| A new multi-media e-journal on the past and present of European television
If only for pretty sound, nominal reasons, Film Studies For Free doesn’t usually stray too far beyond the field of free film studies. Today is an exception, however, simply because of an exceptional, new, and also free to access, online publication.
The inaugural issue of the new Journal of European Television History and Culture is devoted to ‘Making Sense of Digital Sources‘, a hugely important topic for all audiovisual forms and cultures. Its editors write,
In the past few years national broadcasting archives and audiovisual libraries have taken important steps in the digitisation of their sources. Consequently, some of their material has already become available online. But as access to television material online across national borders remains fractured and scattered, European funded projects such as Video Active (2006-2009) and EUscreen (2009-2012) try to tackle some of the main problems with transnational access:
- the lack of interoperability between archival data-bases both at the level of metadata and semantics;
- the non-existence of proven scenarios for the use of audiovisual material at a European level;
- the complexity of rights issues and the lack of contextualisation of digitised sources.
At the FIAT/IFTA conference in Paris in 2004, the European Television History Network (ETHN) was launched, aiming at promoting the need for a transnational perspective on the history and culture of television in Europe. The archival situation and the accessibility for researchers vary considerably in the different European countries. That is why ETHN acknowledged the necessity of cooperation between archives and academics on a European scale in order to bridge academic research and archival initiatives. The Journal of European Television History and Culture builds on these initiatives and is closely related to EUscreen of which the e-journal is an important feature.[from Andreas Fickers and Sonja de Leeuw. ‘Editorial’]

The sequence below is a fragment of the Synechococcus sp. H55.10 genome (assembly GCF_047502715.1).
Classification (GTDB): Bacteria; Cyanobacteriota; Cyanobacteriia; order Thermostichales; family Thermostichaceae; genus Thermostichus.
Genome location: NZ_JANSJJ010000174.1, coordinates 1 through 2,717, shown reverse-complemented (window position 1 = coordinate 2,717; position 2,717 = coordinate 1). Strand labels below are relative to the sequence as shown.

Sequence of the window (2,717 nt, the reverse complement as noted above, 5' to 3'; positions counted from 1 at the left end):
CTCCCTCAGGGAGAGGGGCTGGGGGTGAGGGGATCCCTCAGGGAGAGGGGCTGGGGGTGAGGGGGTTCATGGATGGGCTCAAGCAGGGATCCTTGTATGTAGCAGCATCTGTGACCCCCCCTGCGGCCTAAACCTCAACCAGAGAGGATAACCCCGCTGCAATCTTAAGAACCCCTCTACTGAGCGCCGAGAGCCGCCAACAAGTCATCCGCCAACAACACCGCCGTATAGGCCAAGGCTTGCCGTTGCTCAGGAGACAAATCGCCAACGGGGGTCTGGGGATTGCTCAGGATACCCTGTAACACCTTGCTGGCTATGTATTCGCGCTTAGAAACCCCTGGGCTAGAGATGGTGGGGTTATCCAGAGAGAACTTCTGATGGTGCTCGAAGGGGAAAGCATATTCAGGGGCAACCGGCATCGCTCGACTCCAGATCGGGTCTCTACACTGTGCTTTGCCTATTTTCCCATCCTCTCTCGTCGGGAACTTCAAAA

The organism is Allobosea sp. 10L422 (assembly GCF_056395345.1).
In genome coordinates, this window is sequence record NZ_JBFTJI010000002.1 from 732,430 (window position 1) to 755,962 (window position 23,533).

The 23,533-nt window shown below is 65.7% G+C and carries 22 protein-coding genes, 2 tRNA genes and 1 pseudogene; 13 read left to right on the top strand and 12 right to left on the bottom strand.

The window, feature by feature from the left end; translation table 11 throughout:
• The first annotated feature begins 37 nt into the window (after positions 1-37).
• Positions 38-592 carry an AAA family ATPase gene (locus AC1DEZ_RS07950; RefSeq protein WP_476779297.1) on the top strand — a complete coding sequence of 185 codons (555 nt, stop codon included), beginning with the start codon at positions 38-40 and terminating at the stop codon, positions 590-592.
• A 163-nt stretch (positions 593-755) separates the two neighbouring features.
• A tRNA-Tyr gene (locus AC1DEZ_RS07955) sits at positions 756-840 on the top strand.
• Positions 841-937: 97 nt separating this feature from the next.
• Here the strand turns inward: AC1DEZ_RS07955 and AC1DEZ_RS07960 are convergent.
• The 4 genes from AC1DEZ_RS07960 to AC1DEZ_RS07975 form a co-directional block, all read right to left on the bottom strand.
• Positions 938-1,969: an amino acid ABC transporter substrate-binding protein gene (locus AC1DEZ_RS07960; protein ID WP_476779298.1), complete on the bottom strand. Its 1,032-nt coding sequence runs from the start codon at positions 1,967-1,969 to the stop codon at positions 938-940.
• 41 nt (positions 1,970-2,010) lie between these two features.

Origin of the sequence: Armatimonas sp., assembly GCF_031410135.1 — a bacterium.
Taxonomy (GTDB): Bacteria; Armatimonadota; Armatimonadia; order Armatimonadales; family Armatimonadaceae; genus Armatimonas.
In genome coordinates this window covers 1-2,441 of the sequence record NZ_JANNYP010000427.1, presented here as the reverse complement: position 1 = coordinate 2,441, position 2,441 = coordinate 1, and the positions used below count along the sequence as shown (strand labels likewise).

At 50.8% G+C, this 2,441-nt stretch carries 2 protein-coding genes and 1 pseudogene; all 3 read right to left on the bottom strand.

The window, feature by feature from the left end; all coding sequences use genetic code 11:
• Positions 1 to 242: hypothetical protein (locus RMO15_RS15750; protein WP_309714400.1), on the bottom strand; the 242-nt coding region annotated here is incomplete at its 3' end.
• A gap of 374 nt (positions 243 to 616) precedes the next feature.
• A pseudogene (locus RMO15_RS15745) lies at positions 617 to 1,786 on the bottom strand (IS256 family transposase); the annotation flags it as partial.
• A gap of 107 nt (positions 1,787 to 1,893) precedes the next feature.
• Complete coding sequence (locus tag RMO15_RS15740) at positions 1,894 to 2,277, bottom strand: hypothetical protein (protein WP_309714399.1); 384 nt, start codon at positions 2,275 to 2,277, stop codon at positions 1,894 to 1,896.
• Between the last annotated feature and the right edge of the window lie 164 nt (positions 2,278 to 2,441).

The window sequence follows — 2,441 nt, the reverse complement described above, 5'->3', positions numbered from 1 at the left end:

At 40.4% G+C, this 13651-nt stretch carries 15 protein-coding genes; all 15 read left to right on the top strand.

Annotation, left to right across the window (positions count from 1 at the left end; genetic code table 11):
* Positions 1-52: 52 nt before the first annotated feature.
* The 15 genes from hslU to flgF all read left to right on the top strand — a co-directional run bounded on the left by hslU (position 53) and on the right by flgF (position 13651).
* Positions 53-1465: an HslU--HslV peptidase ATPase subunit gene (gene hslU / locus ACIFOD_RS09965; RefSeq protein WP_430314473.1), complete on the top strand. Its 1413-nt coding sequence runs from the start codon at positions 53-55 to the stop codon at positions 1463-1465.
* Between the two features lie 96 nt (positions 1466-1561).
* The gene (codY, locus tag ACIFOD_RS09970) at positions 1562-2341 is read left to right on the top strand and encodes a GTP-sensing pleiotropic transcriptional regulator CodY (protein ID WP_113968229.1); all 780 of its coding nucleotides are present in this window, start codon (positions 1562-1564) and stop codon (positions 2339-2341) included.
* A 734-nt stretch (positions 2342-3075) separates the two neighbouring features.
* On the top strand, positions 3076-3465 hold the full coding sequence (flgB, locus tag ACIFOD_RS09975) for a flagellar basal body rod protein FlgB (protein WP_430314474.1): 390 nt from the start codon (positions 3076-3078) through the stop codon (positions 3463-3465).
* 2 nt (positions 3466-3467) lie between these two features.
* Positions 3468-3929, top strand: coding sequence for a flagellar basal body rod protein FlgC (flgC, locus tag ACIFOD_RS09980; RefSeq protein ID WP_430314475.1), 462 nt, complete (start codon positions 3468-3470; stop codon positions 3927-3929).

FSFF salutes EUScreen, ETHN, and especially, on this the occasion of its birth, the Journal of European Television History and Culture.
It can only hope that European (and, indeed, non-European) archival film culture and studies will learn much (and quickly) from the wonderful and increasingly joined up examples of its televisual counterparts.
- Sonja de Leeuw, ‘European Television History Online: History And Challenges’ PDF
- Lilian Landes, ‘Building Platforms For Historians: Making Data Findable. A Critical Reflection On Some German Initiatives’ PDF
- Andreas Fickers, ‘Towards A New Digital Historicism? Doing History In The Age Of Abundance PDF
- John Ellis, ‘Why Digitise Historical Television?’ PDF
- Pelle Snickars, ‘If Content Is King, Context Is Its Crown’ PDF
- Luca Barra, Massimo Scaglioni, ‘Making The Most Of The Archive: Commercial Exploitation Of The Digital Archive On Contemporary Italian Network TV’ PDF
- Alexander Badenoch, ‘Translating ‘Liebeskummer’: Combo 1965’ PDF
- Andy O’Dwyer, ‘Digitising Context: The Case Of The Radio Times’ PDF
- Dana Mustata, ‘History In The Backstage Of Romanian Television Archives’ PDF
- Matteo Treleani, Claude Mussou, ‘Retelling the Past with Broadcast Archives: Context Makes Sense’ PDF